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Your first recourse for maintenance would be in divorce court. Suing for support under the I-864 is possible in some circumstances, but difficult. Alimony/maintenance after 8 years is likely going to put you over the 125% level anyway.

 

51 minutes ago, Shawna and James said:

I know he is legally obligated to support me at 125% of the poverty line until I've worked 40 quarters or become a citizen

Not exactly. The exact wording is "Has worked, or can receive credit for, 40 quarters of coverage under the Social Security Act". Note that in some circumstances, you can claim his quarters of coverage. The specifics on this can get complicated, though.

Edited by geowrian

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43 minutes ago, Shawna and James said:

I know he is legally obligated to support me at 125% of the poverty line until I've worked 40 quarters or become a citizen.

The 40 quarters can also include your spouse's quarters worked since you were married. See I-864 instructions, p. 12:

https://www.uscis.gov/sites/default/files/files/form/i-864instr.pdf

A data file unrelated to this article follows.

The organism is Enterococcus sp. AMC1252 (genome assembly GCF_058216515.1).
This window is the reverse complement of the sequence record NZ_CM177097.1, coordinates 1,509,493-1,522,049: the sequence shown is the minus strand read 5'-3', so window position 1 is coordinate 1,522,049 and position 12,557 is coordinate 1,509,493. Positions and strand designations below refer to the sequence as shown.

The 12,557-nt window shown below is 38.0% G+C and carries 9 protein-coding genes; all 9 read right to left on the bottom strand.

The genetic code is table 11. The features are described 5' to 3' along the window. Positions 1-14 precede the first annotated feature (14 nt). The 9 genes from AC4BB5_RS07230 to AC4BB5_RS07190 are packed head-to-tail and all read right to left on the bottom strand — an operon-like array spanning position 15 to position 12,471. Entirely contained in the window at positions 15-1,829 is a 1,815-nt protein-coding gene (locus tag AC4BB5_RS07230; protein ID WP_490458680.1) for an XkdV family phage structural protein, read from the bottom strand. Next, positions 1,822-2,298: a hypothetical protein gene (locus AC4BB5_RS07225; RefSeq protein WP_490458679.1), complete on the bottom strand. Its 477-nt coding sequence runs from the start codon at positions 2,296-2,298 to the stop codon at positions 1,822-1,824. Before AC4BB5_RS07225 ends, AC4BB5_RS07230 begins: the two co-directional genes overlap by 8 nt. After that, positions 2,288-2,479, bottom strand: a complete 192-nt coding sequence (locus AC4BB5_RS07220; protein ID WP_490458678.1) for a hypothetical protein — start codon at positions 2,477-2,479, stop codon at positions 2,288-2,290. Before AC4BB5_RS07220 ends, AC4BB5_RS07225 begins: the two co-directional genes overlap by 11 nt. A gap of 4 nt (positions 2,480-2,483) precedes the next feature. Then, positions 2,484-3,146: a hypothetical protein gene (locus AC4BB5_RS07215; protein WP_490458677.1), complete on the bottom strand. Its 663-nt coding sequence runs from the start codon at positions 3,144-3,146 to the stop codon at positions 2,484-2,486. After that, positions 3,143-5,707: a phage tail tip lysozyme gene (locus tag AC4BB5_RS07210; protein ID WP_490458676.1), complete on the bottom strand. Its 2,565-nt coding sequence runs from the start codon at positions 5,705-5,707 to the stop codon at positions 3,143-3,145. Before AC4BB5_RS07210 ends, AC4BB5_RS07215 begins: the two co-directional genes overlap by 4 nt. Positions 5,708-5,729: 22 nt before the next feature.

Quote

How Long Does My Obligation as a Sponsor Continue?
Your obligation to support the immigrants you are sponsoring in this affidavit of support will continue until the sponsored immigrant becomes a U.S. citizen, or can be credited with 40 qualifying quarters of work in the United States.
Although 40 qualifying quarters of work (credits) generally equates to 10 years of work, in certain cases the work of a spouse or parent adds qualifying quarters.  The Social Security Administration can provide information on how to count qualifying quarters (credits) of work.
The obligation also ends if you or the sponsored immigrant dies or if the sponsored immigrant ceases to be a lawful permanent resident.  Divorce does not end the sponsorship obligation.

So the obligation may be fulfilled in less than ten years.

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Exactly.

 

Some more info on this: http://content.dcf.ks.gov/EES/KEESM/Appendix/A-8_GUIDANCE_ON_40_QUALIFYING_QUARTERS10-99.pdf

"Q: In trying to determine whether or not the members of an applicant household have sufficient quarters, should the number of years and quarters reported for each person be added and can the same quarters be credited for all noncitizens? For example, a husband and wife and two minor children, all of whom are immigrants, apply for benefits. They have all been living together in the U.S. for 5 years. The husband and wife each worked 20 quarters.